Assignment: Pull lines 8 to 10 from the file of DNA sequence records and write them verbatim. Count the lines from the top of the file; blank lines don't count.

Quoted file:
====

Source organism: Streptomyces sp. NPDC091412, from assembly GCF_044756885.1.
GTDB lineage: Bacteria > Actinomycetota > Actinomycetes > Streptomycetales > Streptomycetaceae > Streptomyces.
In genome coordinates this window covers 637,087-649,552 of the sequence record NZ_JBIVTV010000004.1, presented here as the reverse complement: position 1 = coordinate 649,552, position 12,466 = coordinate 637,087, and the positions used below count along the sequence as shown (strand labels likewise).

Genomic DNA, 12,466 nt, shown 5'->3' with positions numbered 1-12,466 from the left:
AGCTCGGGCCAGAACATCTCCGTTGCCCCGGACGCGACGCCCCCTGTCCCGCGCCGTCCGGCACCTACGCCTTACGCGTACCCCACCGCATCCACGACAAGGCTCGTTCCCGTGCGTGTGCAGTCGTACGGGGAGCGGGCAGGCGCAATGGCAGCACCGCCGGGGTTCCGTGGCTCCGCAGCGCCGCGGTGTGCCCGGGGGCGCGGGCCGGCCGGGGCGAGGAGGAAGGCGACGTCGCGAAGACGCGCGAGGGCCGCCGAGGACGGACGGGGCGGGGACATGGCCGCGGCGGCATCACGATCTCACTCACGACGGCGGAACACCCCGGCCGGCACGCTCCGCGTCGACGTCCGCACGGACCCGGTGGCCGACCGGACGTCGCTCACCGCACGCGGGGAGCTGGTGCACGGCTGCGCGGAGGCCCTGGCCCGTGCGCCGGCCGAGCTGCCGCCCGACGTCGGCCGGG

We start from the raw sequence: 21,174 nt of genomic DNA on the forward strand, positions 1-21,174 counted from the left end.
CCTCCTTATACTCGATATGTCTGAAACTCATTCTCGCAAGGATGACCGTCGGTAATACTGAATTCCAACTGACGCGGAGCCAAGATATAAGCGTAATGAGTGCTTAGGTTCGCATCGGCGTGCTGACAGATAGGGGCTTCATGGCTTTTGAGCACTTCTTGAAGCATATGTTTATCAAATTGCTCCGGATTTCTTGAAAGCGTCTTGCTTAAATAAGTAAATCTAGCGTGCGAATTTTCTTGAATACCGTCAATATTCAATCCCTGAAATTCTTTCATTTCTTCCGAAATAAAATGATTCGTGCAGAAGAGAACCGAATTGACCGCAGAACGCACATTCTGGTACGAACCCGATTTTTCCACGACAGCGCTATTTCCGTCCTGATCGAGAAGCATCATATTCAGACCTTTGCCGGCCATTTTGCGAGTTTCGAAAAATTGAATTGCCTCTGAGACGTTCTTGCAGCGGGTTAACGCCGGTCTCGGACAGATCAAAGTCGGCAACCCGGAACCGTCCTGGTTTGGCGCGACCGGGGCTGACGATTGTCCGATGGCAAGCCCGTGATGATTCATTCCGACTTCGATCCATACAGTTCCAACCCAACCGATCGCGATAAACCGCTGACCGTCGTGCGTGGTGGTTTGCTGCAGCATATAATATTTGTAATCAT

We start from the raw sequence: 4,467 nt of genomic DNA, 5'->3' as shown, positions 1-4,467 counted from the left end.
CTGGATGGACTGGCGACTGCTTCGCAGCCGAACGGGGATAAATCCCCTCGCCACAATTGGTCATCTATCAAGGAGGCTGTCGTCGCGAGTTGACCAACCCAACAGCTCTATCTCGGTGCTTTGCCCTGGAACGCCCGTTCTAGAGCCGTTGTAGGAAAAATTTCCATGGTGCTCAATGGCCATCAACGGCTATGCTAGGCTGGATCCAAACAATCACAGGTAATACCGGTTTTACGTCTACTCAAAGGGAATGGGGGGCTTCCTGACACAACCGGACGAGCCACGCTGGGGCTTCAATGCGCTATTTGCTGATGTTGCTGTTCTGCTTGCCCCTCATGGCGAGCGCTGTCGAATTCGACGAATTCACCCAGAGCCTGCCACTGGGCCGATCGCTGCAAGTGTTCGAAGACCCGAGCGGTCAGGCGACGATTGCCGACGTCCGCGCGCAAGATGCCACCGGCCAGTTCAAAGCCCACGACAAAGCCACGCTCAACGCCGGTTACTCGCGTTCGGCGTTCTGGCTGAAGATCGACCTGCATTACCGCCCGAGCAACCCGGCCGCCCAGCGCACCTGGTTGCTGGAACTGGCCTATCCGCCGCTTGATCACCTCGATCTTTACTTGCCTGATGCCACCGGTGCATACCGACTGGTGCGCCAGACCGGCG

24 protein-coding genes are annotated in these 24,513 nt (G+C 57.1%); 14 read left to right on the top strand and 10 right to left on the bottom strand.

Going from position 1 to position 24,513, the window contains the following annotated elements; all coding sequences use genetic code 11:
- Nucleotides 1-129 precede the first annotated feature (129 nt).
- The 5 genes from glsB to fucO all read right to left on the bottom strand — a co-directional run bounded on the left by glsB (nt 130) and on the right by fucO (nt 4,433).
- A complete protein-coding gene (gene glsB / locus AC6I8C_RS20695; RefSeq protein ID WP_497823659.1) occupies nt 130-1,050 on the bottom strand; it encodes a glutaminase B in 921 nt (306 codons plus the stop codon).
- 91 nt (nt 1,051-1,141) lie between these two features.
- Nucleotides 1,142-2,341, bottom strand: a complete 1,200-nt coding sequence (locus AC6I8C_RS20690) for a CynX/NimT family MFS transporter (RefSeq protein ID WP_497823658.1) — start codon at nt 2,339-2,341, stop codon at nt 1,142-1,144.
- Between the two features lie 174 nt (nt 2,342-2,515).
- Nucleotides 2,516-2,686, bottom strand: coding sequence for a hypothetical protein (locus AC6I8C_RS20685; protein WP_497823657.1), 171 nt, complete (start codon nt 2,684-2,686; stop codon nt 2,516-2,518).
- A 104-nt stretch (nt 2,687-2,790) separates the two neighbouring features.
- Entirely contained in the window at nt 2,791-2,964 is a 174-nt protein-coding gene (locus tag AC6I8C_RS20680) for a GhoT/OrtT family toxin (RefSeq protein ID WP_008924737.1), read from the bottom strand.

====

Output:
We start from the raw sequence: 4,467 nt of genomic DNA, 5'->3' as shown, positions 1-4,467 counted from the left end.
CTGGATGGACTGGCGACTGCTTCGCAGCCGAACGGGGATAAATCCCCTCGCCACAATTGGTCATCTATCAAGGAGGCTGTCGTCGCGAGTTGACCAACCCAACAGCTCTATCTCGGTGCTTTGCCCTGGAACGCCCGTTCTAGAGCCGTTGTAGGAAAAATTTCCATGGTGCTCAATGGCCATCAACGGCTATGCTAGGCTGGATCCAAACAATCACAGGTAATACCGGTTTTACGTCTACTCAAAGGGAATGGGGGGCTTCCTGACACAACCGGACGAGCCACGCTGGGGCTTCAATGCGCTATTTGCTGATGTTGCTGTTCTGCTTGCCCCTCATGGCGAGCGCTGTCGAATTCGACGAATTCACCCAGAGCCTGCCACTGGGCCGATCGCTGCAAGTGTTCGAAGACCCGAGCGGTCAGGCGACGATTGCCGACGTCCGCGCGCAAGATGCCACCGGCCAGTTCAAAGCCCACGACAAAGCCACGCTCAACGCCGGTTACTCGCGTTCGGCGTTCTGGCTGAAGATCGACCTGCATTACCGCCCGAGCAACCCGGCCGCCCAGCGCACCTGGTTGCTGGAACTGGCCTATCCGCCGCTTGATCACCTCGATCTTTACTTGCCTGATGCCACCGGTGCATACCGACTGGTGCGCCAGACCGGCG

24 protein-coding genes are annotated in these 24,513 nt (G+C 57.1%); 14 read left to right on the top strand and 10 right to left on the bottom strand.